Imagining community through sport at Edge Hill University

Dr Jack Sugden

In 1983 Benedict Anderson wrote ‘Imagined Communities’, a book that pointed out, among other things, that the communities, towns, cities and especially nations in which we live are not actually real. Although they might feel real to us, part of our lives, our identities, have you ever actually seen an England? Touched a Manchester? The point I make here, in an admittedly abstract way, is that we dwell in a world in which we are divided by many categories and identity hooks that are essentially made up.

The United Kingdom only exists because we all agree it does, just as we agree to follow, uphold and even celebrate its laws and culture. If we were to wake tomorrow having forgotten the UK, it might be a nightmare in terms of law and order, but we may also feel free, albeit isolated and alone. As though these categories and labels dive us they also unite us, giving us commonalities that we share, and which make us feel safe, like we belong. It is this exact feeling of collective national consciousness that captivates the nation during a royal wedding, at times of national crisis, or during the football world cup, the last two being much the same.

Football for Peace in Jerusalem, Jewish and Arab kids pre-game

 In terms of sport, from growing up in Belfast during the “troubles” I was witness to bitter and divisive nature of sport, but also, fleetingly, its capacity to cross the sectarian divide through a football team made up of both Protestants and Catholics called ‘Belfast United F.C.’ Continue reading

Put away your British accents: Farsi Taster session @FoE

Twenty students and staff from the Faculty of Education volunteered for a Farsi taster session this week. Our teachers were two refugee volunteers from Iran, supported by West Lancs CVS. As new learners we were told to ‘Put away your British accents’. Working in small groups, the trainees and staff enjoyed the opportunity to hear about living in Iran first hand, from cuisine to education options.

In the session students discovered borrowed words from French, different ways of speaking about gender, discovered ‘Finglish’ (Farsi in roman script) and even tried their hand at writing their names in Persian.

Learning some language basics including greetings, introductions and numbers may seem a small thing, but even this kind of simple preparation can make a world of difference in welcoming new students to the classroom, as well as fulfilling one requirement of the Teaching Standards  (to meet the needs of EAL students).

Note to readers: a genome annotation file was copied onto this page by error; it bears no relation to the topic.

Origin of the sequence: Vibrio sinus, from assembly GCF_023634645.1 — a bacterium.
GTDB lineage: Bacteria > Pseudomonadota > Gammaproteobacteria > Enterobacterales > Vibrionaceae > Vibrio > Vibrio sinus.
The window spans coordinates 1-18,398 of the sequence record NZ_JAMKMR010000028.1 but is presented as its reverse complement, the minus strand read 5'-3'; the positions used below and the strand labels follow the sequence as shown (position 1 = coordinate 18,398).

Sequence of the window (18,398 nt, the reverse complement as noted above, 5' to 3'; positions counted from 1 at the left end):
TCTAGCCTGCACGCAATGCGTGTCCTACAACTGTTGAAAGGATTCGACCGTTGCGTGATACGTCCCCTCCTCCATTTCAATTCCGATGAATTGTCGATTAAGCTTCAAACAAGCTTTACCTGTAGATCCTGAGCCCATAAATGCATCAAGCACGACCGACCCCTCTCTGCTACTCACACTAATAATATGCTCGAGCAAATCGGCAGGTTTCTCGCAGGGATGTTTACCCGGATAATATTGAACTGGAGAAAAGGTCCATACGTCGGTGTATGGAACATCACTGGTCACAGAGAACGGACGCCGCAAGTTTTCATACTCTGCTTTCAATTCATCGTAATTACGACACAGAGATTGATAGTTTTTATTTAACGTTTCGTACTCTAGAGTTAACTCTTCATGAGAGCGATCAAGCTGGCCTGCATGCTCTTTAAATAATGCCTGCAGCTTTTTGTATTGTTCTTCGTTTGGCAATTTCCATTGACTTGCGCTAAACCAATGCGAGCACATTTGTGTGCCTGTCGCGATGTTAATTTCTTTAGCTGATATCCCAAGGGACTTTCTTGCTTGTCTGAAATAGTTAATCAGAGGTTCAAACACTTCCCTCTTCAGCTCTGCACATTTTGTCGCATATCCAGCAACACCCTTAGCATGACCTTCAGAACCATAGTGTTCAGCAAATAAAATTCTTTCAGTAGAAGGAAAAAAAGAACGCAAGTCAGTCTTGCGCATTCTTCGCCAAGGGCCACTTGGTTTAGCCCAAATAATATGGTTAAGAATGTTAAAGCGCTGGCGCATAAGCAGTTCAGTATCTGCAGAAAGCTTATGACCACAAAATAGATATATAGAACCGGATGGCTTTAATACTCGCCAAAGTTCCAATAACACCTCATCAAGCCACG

Farsi may be new to many of the group, but it is spoken by over 100 million people in Iran and beyond. According to Home Office statistics, refugees from Iran are currently the largest group applying for asylum in the UK (2016 figures).

Faculty staff are working to ensure that in addition to support for EAL delivery, students leave EHU with an understanding of the needs of refugee students.

Action for Refugees is keen to develop this opportunity for more trainees, and plan to hold a session to put together classroom resources in a range of languages to support EAL next month.

For more information about these sessions contact Action for Refugees.

For more information on some of the myths around refugees in the UK: British Red Cross

To volunteer to support refugees in the area, check out our volunteering page.

From our inbox (March 15th)

There’s a lot of events, calls for papers, new research and other information related to work with refugees that we think needs to be shared as widely as possible.

At Edge Hill, a new Migration Working Group has been set up, led  by Dr Zana Vathi.

Gramnet (the network for community members and scholars working in the field of migration and refugee studies at Glasgow University) is currently promoting their film series. Maybe this kind of film event is something we should look at hosting in EHU?

Natakallam is a new online social venture, aiming to link refugees with communities globally through language teaching. You can make a connection with a refugee in camps in Syria, and hear about the refugee crisis first hand.

Care4Calais’ latest news reports the French government’s provision of food for refugees (and the problems with it).

Action for Refugees is very interested in how refugees access university – we’re keen to find out more about that experience. We’re not the only ones: a new researcher in access to HE is looking for refugee participants to talk about their experiences of accessing university. STAR, the university based student network for refugees are currently advertising for an Access to University coordinator.

For those looking for support now, the Refugee Support Network can offer advice to young people (18-25) looking to apply to university, by phone and email. Closer to home, find out about applying for EHU’s Sanctuary Scholarship scheme here.